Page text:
Everything in Malta has a different pace and measure, the place is very small and packed with beauties and rather weird people, they drive like mads and on the wrong side of the road! The food is fantastic, we had a lot of fish; seaside is breathtaking, you can bath (although you really need to be brave sometimes jumping from tall rocks into a pure, chilly water), you can get a suntan and you can watch undisturbed nature at the same time (yes, that’s a geko!).

The place is literally covered with: prickly pears cacti, maltese spurge (euphorbia melitensis), capers and some kind of unidentified grass. There are barely any trees though.

Unfortunately 4 days passed in a moment and we had to leave Malta and our friends in La Valletta with the promise to meet sooner than 10 years next time. I’m glad to keep in touch with people around the World that after years still think of me as much as I think of them.

Twilight upon La Valletta, seen from my friend's flat where we were hosted

Twilight upon La Valletta, seen from my friend’s flat where we were hosted

Sunset at Golden Bay

Sunset at Golden Bay

 

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31 thoughts on “Malta – diving into the Mediterranean Sea

  1. Well okay I am jealous. What a magical place. The sea is fabulous but I most loved the images of the buildings and windows and the carved rocks. And acanthus growing in the sun? I thought it wanted shade… no wonder mine never blooms. I’m glad you got to make that trip Alberto.

    • Oh good morning! I have mine in partial shade and it is rather ugly too. If at least I could have nice leaves I’d give up flowers, although I love them. I read there is this acanthus hungaricus that likes drought and full sun but I can’t find it anywhere. the one pictured is molls though, I’m pretty sure.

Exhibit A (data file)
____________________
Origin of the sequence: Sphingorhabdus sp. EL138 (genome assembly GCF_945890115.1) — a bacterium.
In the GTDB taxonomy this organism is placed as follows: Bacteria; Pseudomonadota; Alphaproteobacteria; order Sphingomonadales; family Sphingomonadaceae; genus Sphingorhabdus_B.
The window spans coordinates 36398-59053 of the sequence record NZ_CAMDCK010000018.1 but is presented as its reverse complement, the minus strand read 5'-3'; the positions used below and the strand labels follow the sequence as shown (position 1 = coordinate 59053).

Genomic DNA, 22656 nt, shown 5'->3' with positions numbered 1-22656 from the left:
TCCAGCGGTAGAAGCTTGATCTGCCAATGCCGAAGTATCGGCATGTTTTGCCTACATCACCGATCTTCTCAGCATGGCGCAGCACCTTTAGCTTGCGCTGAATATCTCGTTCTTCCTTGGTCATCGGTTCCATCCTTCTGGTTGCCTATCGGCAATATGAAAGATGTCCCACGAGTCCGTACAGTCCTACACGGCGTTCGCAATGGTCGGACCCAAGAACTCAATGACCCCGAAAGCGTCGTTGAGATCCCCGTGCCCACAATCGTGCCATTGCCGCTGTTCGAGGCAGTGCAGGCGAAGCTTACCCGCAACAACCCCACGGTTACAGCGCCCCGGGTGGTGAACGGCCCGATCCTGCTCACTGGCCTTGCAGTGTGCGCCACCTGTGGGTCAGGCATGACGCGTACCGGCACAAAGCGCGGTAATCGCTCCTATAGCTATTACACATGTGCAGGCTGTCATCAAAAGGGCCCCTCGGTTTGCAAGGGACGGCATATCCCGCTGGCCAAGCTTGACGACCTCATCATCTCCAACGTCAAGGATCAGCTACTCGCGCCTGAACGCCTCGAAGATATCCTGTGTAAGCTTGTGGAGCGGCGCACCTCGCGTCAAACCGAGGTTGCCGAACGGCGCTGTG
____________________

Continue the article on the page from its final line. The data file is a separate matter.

2. You have brought back happy memories Alberto, we went to Malta over 20 yrs ago and really enjoyed our time there. I remember the architecture, the ancient sites and the Prickly pears. Mdina, was lovely and peaceful, thanks to the absence of cars and of course I brought some glass home. We hired a car when we were there and found that the locals drove in the shade, whichever side of the road it was on!!

    • My friend Neil told me about the shady part of the road, indeed! To me it always feels odd sitting on the left and not having the wheel in my hands, especially when they drive like mad, it’s very uncomfortable. I’m glad I brought you back some good moments.

    • Well maybe it wouldn’t be the first choice for an American visiting Europe but you’ve been to Russia in winter already, you shall now enjoy some seaside and warm sun next time! 🙂